09/29/2015 10:37 am ET Updated Dec 06, 2017

3 Things The Pope Taught Millennials on His Visit to America

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Pope Francis safely arrived back in Rome this morning, ending his historic visit to America. His visit enthused people on all sides of the political and ideological spectrum. People with faith and those without. Christians and non-Christians.

To me, what sets him apart from other faith and non-faith-based figures is his uncanny ability to speak to all people based on certain fundamental human values: justice, equality, peace, opportunity, and concern for the Earth. Based on these values, he expressed his opposition to the death penalty, the manufacturing of weapons, economic inequality, mass incarceration, immigration restrictions, and climate change naysayers.

He did not, however, explicitly express his views on marriage, the women's right to choose, and other social issues that are highly political in our nation. Some pundits have read political stances into his broad statements based on certain assumptions about the Church's point of view. Such interpretations I believe are misguided and are antithetical to the Pope's unwavering commitment "to bring the entire human family together in pursuit of a sustainable and integral development."


This past week, I closely followed the Pope's visit, his carefully chosen words, and the people with whom he chose to spend his time while here. Coded in all of his actions and words, I sensed three instructions for my generation of millennials: walk the talk, lead by example, and think beyond the single-issue.

1. Walk the Talk. The Pope repeatedly emphasized the importance of social and economic justice and cultivating compassion, understanding, and concern for our fellow human beings. He complemented his words by spending time with the least of these, those who are most marginalized in our society: the homeless, the incarcerated, the undocumented, and people living in material poverty.

After addressing the U.S. Congress, he had lunch at a homeless shelter. He visited a school in East Harlem, one of New York's poorest neighborhoods. He visited a Philadelphia prison. He even tweeted gratitude for the "help of domestic workers and caregivers." Many of us millennials share the Pope's values, but how many of us actively pursue those values in our actions?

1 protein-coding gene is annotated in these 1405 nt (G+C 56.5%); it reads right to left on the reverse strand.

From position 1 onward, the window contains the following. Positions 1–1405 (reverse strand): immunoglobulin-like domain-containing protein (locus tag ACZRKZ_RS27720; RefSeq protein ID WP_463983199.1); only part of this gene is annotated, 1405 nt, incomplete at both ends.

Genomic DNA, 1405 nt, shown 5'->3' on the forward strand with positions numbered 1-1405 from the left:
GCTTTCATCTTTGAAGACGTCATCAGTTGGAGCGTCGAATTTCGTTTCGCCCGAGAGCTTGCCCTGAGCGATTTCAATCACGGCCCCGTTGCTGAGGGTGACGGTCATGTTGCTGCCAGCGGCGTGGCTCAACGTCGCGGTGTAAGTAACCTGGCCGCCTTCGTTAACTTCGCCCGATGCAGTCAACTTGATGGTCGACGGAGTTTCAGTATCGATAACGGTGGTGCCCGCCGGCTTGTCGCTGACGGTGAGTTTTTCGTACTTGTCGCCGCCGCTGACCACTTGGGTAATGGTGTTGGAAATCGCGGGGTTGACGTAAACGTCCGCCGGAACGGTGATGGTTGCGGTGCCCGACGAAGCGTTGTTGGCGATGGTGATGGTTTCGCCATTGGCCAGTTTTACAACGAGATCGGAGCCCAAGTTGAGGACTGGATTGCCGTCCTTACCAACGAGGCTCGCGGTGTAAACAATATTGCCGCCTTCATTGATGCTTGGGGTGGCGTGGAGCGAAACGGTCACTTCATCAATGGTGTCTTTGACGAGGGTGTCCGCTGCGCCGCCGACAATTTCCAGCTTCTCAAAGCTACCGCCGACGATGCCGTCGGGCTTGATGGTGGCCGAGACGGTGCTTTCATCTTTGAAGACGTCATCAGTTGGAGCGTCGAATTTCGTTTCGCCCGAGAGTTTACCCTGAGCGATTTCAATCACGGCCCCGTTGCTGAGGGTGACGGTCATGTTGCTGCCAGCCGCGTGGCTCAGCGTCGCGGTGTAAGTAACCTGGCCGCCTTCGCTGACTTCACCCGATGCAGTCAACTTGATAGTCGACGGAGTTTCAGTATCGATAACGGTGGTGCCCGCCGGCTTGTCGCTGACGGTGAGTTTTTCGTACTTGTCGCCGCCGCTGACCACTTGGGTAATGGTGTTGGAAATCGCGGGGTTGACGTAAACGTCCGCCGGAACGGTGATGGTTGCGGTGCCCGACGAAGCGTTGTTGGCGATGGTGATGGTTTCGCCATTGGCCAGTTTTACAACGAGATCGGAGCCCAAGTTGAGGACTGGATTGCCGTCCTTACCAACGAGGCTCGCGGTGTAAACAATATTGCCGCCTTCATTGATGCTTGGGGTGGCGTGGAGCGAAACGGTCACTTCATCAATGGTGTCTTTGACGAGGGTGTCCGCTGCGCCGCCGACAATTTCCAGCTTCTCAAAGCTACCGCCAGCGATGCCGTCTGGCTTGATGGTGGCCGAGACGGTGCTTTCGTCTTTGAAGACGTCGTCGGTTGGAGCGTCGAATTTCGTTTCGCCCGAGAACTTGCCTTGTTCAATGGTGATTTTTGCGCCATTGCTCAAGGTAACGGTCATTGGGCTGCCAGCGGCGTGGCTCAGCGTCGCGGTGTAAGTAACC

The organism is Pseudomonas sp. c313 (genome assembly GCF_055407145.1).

2. Lead by Example. The Pope is the head of one of the oldest and wealthiest political institutions in the world. Yet, he hasn't been subsumed by his institution's economic and political prowess. He chose to sit on a simple wooden chair built by day laborers for his Mass at Madison Square Garden. He drove around in a little Fiat throughout his U.S. trip. Many of us have noted the humility and simplicity with which the Pope carries on the affairs of his powerful position. Yet, these simple decisions speak to the Pope and his faith's larger aspirations and values. How many of us can bring intentionality into the smaller and bigger decisions of our daily lives? How many of us remain caught in the spiral of Keeping up with the Joneses?

3. Think beyond the Single-issue. Our political landscape is ridden with single-issue voters. However, our lives are not based on single issues. Rather we are caught in, as Dr. King once said, "an inescapable network of mutuality," of interconnection and interdependence. And the Pope revealed this message of interdependence in the way he chose or chose not to speak about certain issues.

When speaking about respect for life, he called all life sacred, particularly the life of those most condemned by our society, those on death row. When speaking about climate change, he called destruction of biodiversity as a threat to the very existence of the human species. What prevents us from leaping away from our passion for single-issue and fit those issues in our holistic aspirations for our humanity and Earth?

For me, the Pope's visit was incredibly inspiring. As a millennial, I often think about the type of world I will be leaving my children if we continue on the current economic and political path. I also know that as the most populous generation, it is we who will inherit the impending trials and tribulations of the uncertainty of our economy and ecology.

While we did not play a role in creating most of these systems, we certainly will be held responsible for creating solutions to these challenges, whether we like it or not. For this end, the Pope's visit was highly instructive and serves as a guide for our personal and collective path forward.